Scotia Bank pitches in with hot dog fund raiser

Scotia Bank pitches in with hot dog fund raiser

FTLComm - Tisdale - Friday, September 26, 2003

In the spring of this year Tisdale got solidly behind the
Relay for Life fund raiser for Cancer. Most people in Tisdale are used to the community being able to put on a 100% effort for something, but that project exceeded everyone's highest expectations. Realising what can be done has been a boost to a number of community projects as the lesson of working together has been learned and success has been achieved.

Businesses and organisations throughout the community have turned their attention to raising money for the Tisdale Hospital's Diabetes Fund and today Scotia Bank and its staff held a noon hour hot dog bar-b-que.

(My appologies to the good spirited staff of the Bank of Nova Scotia as this morning's pictures left their faces off of the frames, sorry about that.)

When I stopped by after picking up my mail this morning the place was busy and for three dollars I got two hot dogs and a great cup of coffee. Beeland Co-op had pitched in and provided the weiners for the bank project.

My hot dogs and coffee were a perfect lunch and the cheerful company and good spirits around the bank lent to the enjoyable atmosphere.

The bank had originally planned to hold the lunch in the back parking lot but the cool weather shifted things inside as it was a

brisk 9ºC on the sidewalk outside the bank this morning with a chilly Northwest wind at almost 18 knots.

Projects like this one are being scheduled by other businesses as well as support for various raffles to provide this worthy project with the cash that it needs.

No one needs to be reminded of the sneaky nature of type II diabetes which has become one of the fastest rising illnesses in Saskatchewan. Type II or adult onset diabetes is a killer, as it gradually damages the various systems in the body and can definitely shorten a victim's lifespan. The odd thing about the disease is that it is quite different from childhood diabetes in which the pancreas just fails to produce the needed insulin to process sugar. In type II diabetes the whole body system seems to fail to be able to absorb sugar even though the pancreas continues to supply insulin for the body. The problem is cellular. But, the good news is that the disease is actually preventable. Doctors can now detect the tendancy toward the disease before it occurs and by altering diet and activity, a person who might have developed the disease, can take action and spare themselves from this condition. That's where the fund raising comes in, as it is ultra important to do the public education that will alert people, long before they too have diabetes, of its dangers and how to avoid it.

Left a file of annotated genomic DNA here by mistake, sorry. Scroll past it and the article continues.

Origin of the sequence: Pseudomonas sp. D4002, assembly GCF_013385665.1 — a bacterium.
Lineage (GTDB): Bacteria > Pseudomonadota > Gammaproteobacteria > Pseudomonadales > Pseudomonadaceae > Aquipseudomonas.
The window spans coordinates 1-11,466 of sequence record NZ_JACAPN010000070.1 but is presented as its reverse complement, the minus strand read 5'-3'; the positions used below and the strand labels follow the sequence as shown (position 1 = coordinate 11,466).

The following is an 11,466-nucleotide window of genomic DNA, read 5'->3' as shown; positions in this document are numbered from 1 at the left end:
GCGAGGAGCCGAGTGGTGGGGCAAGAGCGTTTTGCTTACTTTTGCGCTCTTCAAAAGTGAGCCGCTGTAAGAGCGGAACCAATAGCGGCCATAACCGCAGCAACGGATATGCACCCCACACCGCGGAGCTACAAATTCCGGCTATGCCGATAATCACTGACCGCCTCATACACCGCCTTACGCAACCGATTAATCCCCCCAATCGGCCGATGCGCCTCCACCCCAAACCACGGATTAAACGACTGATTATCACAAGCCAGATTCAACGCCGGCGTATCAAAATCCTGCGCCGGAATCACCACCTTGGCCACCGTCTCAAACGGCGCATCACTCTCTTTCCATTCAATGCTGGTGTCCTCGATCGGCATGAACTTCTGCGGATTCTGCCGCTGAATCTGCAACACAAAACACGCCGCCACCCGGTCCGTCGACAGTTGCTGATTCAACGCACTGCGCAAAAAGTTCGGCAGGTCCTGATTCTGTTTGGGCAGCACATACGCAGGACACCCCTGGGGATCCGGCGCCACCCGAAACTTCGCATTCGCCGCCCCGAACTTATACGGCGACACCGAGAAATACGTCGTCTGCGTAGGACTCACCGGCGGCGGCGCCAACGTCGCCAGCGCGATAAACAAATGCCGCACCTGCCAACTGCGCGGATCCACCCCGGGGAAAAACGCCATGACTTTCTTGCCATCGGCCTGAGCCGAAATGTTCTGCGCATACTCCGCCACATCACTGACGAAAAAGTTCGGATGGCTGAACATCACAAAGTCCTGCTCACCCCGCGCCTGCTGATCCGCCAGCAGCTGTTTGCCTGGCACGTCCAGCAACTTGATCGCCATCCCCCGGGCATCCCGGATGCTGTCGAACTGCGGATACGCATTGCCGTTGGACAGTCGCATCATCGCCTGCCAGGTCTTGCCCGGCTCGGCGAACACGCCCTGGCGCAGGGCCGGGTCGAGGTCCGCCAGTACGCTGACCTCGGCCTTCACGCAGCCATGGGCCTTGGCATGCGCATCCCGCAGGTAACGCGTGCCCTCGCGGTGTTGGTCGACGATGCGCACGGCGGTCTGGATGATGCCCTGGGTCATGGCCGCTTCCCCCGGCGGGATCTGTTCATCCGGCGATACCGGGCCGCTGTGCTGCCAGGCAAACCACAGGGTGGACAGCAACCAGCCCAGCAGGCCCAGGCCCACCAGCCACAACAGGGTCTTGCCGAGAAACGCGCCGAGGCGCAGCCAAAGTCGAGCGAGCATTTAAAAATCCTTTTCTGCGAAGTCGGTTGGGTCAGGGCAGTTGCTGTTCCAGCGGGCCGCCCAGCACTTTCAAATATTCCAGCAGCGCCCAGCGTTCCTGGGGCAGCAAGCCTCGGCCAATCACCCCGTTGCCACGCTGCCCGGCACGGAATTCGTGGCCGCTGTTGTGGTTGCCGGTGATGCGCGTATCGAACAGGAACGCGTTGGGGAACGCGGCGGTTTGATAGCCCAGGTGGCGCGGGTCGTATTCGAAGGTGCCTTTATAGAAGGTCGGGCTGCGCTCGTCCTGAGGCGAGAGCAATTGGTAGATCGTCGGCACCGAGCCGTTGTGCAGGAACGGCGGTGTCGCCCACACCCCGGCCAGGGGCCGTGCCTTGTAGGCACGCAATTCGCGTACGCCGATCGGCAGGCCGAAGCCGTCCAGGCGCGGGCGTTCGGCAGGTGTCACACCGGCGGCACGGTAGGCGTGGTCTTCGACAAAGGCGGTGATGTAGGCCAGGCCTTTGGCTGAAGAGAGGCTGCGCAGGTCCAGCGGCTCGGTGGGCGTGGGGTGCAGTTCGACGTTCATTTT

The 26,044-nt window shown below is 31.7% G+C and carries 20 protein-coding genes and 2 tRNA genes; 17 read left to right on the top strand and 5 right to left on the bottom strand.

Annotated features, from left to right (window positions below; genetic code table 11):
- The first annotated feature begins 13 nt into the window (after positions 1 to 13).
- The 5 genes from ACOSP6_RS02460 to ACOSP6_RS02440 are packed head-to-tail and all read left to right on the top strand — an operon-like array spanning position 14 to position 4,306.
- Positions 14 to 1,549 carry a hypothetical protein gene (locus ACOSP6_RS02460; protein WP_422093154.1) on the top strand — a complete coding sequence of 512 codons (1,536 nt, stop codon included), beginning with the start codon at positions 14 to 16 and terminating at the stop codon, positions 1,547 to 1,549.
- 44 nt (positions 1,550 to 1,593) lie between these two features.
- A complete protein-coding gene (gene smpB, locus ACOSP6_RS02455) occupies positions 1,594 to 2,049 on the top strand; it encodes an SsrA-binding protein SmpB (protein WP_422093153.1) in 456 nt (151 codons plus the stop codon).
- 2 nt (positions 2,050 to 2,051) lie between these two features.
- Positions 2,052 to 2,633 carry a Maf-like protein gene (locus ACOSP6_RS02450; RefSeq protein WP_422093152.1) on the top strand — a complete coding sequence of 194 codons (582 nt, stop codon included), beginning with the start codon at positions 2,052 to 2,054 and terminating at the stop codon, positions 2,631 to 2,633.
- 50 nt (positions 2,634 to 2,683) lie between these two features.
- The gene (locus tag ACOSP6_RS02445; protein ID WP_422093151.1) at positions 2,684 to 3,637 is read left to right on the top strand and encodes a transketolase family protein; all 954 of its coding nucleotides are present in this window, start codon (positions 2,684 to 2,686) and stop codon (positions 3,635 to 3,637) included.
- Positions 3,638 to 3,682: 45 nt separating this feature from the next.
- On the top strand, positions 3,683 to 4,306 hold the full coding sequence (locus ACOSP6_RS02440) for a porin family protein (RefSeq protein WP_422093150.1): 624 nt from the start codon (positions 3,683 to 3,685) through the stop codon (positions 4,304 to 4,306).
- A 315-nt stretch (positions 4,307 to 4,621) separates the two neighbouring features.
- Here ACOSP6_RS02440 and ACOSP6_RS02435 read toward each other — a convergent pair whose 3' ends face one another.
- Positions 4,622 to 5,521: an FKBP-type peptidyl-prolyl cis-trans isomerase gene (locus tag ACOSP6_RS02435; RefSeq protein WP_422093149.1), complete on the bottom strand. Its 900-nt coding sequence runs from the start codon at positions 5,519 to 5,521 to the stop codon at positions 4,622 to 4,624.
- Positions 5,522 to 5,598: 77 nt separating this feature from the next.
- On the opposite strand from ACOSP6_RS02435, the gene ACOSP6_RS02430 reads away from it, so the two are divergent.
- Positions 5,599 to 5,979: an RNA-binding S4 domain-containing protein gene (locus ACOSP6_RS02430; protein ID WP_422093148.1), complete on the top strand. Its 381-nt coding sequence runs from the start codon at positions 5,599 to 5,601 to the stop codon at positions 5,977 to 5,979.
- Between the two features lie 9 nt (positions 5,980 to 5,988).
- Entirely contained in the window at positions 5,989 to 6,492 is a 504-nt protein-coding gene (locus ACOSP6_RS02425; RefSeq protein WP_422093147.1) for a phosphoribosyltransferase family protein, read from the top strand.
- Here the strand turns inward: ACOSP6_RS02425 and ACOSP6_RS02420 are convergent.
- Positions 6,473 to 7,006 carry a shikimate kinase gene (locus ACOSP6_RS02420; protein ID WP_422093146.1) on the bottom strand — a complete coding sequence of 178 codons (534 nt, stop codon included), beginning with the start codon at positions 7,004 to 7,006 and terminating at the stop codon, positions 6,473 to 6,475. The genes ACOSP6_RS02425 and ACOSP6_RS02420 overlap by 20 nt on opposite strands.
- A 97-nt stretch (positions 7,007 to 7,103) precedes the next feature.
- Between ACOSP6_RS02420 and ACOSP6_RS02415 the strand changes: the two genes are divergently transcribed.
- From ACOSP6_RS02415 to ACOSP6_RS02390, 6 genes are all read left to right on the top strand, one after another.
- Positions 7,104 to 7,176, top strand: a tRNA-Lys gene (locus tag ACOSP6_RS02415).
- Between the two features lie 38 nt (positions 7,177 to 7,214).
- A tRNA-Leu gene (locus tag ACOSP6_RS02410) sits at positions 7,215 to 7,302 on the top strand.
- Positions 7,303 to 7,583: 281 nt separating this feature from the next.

Many health experts believe that education and preventative measures could rapidly reverse the growing numbers of this disease in Saskatchewan's population. This would have an enormous benefit for all people as diabetes is really a costly burden on Saskatchewan health care. Victims of the ailment require a lot of medical attention and many, as they grow older, require dialysis and of course, modern health care is able to prolong life until the costs are extremely high. This means that preventing the rise in numbers of victims will have a direct and measurable result in the society at large.

Timothy W. Shire


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Editor : Timothy W. Shire
Faster Than Light Communication
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